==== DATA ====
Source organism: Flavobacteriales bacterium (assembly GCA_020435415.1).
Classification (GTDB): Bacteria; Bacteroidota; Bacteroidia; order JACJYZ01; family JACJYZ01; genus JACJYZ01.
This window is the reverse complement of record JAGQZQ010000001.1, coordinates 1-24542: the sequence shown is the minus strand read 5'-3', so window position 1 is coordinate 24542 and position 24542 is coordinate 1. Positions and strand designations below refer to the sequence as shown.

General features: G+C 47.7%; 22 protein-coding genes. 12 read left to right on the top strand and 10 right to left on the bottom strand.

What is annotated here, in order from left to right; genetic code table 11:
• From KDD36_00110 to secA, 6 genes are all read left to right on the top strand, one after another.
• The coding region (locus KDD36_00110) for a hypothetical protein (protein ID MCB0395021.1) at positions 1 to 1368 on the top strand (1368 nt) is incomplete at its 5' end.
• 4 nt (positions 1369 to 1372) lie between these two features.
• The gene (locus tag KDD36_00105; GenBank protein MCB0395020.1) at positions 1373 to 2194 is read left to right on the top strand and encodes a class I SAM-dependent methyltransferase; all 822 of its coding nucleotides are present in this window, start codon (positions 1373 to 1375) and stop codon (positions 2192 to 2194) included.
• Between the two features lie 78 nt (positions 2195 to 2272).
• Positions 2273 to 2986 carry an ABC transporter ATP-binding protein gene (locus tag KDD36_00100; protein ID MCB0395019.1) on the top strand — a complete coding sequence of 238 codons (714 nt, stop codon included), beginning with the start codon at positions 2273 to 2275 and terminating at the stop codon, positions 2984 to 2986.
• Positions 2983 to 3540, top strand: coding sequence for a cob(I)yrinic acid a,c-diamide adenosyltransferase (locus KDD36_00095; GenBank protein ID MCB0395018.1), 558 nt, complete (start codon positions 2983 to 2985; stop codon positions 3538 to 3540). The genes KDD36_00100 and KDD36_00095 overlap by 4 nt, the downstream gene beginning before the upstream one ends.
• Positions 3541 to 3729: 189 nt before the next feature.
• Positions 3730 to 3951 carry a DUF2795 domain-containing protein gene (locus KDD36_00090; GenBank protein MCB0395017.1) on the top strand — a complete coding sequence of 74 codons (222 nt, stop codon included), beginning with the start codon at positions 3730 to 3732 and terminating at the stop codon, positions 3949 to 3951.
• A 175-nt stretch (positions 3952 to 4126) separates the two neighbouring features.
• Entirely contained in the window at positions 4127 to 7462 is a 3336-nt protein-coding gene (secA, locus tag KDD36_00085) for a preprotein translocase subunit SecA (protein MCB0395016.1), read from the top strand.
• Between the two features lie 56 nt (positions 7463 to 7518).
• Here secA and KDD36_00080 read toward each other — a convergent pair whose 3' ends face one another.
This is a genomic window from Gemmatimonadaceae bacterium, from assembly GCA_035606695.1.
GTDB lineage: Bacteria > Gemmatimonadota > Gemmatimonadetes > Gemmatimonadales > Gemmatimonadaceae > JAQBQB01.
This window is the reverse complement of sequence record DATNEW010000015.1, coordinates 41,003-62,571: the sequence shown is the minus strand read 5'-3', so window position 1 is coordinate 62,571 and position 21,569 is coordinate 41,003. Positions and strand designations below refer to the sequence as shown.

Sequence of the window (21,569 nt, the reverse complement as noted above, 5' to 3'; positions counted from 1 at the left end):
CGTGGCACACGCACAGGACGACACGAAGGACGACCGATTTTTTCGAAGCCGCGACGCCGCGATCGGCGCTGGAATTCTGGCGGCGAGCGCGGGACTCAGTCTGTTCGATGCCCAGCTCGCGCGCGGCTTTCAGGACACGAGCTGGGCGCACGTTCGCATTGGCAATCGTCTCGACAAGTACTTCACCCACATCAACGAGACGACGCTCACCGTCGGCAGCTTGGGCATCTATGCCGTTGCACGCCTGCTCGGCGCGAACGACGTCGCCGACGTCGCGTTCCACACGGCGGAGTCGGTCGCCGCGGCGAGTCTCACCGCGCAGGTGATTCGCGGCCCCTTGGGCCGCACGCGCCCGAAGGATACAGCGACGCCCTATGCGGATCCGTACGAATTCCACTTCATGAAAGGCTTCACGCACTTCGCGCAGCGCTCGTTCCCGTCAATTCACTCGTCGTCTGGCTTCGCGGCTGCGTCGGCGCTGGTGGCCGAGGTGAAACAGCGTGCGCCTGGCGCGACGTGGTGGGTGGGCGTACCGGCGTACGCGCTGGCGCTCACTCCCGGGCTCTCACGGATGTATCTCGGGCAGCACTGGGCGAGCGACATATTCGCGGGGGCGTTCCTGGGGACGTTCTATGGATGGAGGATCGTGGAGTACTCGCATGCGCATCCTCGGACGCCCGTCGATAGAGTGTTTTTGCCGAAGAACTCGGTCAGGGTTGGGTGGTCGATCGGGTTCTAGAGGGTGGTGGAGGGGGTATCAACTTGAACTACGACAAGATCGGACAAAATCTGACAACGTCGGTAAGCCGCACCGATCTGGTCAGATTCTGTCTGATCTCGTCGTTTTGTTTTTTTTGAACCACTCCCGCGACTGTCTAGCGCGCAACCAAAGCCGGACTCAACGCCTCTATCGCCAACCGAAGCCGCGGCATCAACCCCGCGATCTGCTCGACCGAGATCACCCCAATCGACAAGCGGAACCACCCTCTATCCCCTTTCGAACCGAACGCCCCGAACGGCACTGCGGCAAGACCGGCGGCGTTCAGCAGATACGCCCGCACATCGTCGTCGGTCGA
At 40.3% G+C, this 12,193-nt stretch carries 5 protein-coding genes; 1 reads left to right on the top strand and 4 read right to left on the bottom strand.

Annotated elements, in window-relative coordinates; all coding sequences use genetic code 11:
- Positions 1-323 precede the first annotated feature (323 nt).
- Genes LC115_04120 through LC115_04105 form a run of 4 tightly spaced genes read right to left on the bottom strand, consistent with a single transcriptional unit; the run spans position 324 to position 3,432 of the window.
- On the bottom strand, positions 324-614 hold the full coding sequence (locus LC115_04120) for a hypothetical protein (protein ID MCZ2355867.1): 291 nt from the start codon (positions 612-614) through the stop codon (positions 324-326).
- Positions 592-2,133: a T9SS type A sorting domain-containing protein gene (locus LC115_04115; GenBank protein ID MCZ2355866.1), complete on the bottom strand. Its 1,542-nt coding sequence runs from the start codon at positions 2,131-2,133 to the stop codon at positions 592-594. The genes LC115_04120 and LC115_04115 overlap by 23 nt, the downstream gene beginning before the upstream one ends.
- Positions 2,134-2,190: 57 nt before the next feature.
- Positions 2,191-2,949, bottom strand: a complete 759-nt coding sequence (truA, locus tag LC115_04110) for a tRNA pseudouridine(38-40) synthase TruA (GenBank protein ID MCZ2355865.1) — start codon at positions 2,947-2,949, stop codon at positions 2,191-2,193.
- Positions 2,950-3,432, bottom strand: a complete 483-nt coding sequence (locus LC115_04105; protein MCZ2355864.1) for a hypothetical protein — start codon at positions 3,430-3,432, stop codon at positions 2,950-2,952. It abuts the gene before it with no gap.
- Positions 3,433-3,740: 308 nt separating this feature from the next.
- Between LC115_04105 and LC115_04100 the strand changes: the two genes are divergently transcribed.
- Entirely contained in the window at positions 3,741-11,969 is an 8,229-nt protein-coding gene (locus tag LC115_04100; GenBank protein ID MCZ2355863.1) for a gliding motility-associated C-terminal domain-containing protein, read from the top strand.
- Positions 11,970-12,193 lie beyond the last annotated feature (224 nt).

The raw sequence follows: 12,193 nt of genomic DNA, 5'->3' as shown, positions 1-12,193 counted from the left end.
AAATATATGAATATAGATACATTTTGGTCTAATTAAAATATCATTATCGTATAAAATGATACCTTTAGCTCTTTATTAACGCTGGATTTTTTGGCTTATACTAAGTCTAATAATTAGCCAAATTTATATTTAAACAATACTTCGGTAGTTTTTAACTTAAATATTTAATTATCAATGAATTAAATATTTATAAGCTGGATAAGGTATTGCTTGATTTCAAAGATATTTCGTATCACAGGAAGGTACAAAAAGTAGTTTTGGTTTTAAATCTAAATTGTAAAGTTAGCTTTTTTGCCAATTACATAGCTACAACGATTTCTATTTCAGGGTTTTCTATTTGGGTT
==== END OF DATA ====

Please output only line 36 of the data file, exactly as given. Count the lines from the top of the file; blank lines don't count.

- Positions 11,970-12,193 lie beyond the last annotated feature (224 nt).